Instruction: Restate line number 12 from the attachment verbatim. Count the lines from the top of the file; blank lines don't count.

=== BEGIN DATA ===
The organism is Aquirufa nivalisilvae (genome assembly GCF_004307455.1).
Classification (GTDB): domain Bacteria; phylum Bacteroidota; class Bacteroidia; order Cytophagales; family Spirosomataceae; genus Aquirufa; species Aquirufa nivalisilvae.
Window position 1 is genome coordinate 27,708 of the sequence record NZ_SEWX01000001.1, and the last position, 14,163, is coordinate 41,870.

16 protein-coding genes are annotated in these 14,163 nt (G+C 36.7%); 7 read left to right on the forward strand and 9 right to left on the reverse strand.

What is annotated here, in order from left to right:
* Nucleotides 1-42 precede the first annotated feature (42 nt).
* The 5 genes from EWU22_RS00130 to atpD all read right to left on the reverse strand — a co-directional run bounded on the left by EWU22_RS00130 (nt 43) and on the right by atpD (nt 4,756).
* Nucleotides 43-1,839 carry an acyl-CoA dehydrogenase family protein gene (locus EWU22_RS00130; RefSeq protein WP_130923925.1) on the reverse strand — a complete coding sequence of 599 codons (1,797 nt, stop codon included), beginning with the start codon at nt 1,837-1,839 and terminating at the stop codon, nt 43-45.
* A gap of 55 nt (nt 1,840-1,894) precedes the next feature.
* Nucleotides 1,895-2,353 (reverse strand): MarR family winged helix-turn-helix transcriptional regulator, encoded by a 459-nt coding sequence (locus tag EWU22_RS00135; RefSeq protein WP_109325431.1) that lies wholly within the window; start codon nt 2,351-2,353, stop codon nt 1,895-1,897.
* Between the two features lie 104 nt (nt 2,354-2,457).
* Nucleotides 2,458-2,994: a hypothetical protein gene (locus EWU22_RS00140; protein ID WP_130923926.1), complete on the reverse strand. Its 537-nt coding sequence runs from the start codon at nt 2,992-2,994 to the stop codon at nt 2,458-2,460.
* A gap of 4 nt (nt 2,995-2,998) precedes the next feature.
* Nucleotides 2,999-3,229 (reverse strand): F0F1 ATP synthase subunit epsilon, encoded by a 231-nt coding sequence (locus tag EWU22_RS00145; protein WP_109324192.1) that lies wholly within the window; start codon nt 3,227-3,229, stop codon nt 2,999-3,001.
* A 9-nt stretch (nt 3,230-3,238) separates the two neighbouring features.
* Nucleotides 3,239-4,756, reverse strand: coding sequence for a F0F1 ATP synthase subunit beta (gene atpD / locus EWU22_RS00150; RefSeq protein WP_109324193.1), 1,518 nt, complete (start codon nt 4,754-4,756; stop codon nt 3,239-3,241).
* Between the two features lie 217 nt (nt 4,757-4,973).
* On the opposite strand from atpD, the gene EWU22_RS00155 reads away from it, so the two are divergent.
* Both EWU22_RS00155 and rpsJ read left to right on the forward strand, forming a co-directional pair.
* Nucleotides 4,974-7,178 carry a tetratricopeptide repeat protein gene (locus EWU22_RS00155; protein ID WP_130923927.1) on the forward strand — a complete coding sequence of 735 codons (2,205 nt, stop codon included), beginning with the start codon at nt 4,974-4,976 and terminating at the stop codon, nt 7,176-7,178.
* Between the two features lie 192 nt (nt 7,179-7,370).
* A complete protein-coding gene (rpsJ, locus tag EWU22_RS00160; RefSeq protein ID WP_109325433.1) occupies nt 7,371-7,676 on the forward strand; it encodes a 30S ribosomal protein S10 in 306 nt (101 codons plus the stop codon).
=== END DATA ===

* Nucleotides 2,458-2,994: a hypothetical protein gene (locus EWU22_RS00140; protein ID WP_130923926.1), complete on the reverse strand. Its 537-nt coding sequence runs from the start codon at nt 2,992-2,994 to the stop codon at nt 2,458-2,460.